Today, with a flick of a few fingers on your iPhone, you can adjust your thermostat, order lunch or even turn on your car. While some raise privacy and other concerns, this is all quickly becoming accepted — and for industry leaders, the question is quickly becoming how to adjust and take advantage of these advances to improve services to consumers.
In a panel at Exelon’s third Innovation Expo, held at M&T Bank Stadium Tuesday, Exelon CEO Chris Crane, General Electric Energy Management CTO of Software Jeremiah Stone and Nest Director of Energy Products Ben Bixby talked about the growing sphere of influence of the “internet of things.”
"The smart house is what customers are clamoring for. They want reliability, but they want it for next to free."
“The internet of things for us is core to helping customers run their businesses better and therefore core to us running our business better,” Stone said.
Stone discussed how web-based analysis and functions are changing how GE’s utility customers operate, with an eye toward distributed generation, or small-scale, often renewable power generation.
“One of the discussions we have with the customers is what is the changing role of the grid,” he said.
At the same time, there are services like Nest aiming to use the grid more efficiently. The Google-owned thermostat maker’s devices learn over time when residents tend to come home and what temperatures they prefer, adjusting the home’s temperature accordingly. Alternately, users can control the thermostat from afar via mobile app.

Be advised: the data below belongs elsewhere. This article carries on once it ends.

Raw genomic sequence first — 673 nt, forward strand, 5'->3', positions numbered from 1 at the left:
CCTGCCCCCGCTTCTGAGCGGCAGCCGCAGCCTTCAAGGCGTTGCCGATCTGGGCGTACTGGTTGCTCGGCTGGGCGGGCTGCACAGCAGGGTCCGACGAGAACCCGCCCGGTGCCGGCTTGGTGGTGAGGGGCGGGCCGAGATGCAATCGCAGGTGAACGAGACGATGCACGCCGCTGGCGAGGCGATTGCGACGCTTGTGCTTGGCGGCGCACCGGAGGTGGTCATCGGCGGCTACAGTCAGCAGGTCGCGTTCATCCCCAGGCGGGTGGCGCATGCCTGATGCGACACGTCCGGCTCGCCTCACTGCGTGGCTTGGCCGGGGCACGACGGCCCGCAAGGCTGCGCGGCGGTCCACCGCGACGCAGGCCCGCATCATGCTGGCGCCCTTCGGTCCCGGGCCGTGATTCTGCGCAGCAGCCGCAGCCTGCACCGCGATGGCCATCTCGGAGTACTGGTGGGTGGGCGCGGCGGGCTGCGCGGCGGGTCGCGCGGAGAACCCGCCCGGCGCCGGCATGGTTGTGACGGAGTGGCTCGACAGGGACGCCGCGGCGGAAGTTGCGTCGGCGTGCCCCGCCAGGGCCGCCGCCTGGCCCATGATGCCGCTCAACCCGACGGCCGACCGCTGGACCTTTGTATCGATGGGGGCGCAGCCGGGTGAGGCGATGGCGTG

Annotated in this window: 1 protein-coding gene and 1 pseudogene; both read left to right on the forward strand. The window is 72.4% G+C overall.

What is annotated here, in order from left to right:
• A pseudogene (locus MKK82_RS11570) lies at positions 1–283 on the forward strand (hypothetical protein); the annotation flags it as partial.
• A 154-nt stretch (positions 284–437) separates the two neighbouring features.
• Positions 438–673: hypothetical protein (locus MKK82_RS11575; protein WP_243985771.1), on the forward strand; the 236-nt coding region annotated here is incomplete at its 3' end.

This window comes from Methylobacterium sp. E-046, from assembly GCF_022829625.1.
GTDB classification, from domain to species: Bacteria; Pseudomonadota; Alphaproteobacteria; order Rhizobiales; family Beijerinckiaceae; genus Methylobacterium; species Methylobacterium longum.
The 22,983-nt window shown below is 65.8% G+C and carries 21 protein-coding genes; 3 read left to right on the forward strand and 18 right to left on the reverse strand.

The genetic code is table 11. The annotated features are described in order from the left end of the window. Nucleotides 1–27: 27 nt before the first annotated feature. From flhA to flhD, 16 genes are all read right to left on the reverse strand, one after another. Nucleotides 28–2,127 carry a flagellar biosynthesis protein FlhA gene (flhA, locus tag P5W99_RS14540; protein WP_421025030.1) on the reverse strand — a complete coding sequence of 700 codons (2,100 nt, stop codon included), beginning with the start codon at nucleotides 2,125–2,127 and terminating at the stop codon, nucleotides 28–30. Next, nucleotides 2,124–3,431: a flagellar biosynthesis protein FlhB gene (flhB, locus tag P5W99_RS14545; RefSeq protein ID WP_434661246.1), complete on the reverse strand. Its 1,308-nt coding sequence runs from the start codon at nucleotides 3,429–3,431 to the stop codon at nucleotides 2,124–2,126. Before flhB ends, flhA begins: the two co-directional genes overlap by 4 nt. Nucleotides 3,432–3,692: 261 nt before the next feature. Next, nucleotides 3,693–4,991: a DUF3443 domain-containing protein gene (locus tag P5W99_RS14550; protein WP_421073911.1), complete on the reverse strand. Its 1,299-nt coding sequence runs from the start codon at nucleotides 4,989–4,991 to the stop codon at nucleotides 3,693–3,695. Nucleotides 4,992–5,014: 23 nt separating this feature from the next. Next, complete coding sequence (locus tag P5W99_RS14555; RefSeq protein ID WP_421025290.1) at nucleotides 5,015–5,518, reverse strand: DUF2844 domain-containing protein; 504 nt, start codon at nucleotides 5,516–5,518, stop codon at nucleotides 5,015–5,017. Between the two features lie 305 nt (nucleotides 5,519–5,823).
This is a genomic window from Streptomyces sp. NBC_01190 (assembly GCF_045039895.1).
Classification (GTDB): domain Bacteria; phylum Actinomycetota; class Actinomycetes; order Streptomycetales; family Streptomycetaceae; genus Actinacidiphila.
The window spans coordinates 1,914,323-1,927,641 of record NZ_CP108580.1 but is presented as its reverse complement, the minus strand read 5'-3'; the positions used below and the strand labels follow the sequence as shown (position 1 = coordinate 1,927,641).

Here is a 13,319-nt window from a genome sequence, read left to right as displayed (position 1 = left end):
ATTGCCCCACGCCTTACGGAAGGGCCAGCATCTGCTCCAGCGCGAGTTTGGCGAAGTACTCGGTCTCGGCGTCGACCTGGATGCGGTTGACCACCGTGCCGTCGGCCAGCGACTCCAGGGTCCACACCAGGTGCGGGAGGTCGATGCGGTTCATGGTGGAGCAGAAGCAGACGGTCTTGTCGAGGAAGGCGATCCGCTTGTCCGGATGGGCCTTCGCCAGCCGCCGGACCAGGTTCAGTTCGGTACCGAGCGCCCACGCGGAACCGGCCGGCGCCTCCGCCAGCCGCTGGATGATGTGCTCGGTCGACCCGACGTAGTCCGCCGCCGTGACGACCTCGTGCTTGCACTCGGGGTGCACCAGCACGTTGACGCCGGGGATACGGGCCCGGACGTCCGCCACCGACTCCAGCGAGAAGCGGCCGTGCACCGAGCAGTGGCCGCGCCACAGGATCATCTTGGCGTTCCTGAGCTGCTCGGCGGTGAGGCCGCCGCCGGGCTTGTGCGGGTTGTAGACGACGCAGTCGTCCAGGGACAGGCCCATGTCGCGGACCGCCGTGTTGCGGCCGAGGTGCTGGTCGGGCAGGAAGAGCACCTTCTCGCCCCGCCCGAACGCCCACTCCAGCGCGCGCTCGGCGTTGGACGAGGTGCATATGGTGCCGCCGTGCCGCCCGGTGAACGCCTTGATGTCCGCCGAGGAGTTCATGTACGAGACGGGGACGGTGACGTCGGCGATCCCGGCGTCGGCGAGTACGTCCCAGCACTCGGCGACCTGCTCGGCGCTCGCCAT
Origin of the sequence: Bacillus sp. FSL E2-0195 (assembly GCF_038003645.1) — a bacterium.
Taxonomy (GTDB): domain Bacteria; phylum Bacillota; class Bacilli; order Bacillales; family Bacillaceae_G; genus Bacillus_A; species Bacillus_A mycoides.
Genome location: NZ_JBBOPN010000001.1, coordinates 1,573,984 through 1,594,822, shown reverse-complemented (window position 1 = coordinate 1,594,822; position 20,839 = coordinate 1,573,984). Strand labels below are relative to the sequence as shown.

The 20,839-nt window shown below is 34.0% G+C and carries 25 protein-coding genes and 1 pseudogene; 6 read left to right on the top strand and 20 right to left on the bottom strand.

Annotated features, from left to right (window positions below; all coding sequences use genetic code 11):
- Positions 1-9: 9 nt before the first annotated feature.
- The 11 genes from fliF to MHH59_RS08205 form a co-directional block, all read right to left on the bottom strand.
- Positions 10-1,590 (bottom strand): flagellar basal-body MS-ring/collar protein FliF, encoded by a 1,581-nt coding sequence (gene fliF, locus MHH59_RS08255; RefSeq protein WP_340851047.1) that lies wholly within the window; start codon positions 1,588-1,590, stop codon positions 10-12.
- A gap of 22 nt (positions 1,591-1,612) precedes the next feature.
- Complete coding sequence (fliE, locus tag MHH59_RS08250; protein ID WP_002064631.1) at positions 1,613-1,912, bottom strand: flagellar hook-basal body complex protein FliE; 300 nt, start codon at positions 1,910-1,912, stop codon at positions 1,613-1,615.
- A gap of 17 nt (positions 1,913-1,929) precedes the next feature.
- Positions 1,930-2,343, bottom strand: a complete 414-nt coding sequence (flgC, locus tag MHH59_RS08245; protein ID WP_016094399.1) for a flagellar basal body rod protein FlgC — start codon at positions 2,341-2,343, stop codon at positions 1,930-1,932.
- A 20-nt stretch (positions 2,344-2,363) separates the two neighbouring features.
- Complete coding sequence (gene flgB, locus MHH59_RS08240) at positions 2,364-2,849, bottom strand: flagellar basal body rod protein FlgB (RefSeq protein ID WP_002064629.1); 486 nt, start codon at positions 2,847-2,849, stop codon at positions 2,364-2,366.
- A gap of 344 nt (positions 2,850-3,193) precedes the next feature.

“The internet of things is our strategy for growth,” Bixby said plainly.
Bixby also founded MyEnergy, which Nest acquired last year. But for Nest, he said, the route to market dominance wasn’t necessarily easy. Long before he was sharing the stage with the CEO of Exelon, when Nest was first getting off the ground in 2011, the makers met with energy companies. It didn’t go too well.
“We were laughed out of a lot of rooms for good reason,” Bixby said. “We were a $250 thermostat in a world where there were no $250 thermostats.”
"We’re not going to build streetlights, we’re not going to build breakers … but all these things are coming online."
However, in recent years, Chicago-based Exelon, which owns BGE and Constellation Energy and recently came to an agreement to acquire Washington-area utility Pepco, has come around, investing seed money in companies pursuing more efficient use of the grid, Exelon’s Crane said.
“It’s not that we want to be a long-term shareholder in these new technologies, but it’s a way we want to build a trust, a partnership in how these things will work,” Crane said. “It’s got to be a mutual trust and a mutual cost and benefit approach.”
That trust works both ways, Nest’s Bixby said.
“We’re not going to build everything. We’re not going to build streetlights, we’re not going to build breakers … but all these things are coming online,” he said. “I haven’t the faintest clue how a nuclear power plant works.”
For Crane, products like Nest’s thermostat and Chamberlain’s garage door openers answer what Exelon’s utility customers are looking for.
“The smart house is what customers are clamoring for. They want reliability, but they want it for next to free,” he said. The key problem to be solved, he said is, “How do you put the backbone of the system in that would get to the stuff … and still not put too much of a burden on the disposable income of our consumers?”-30-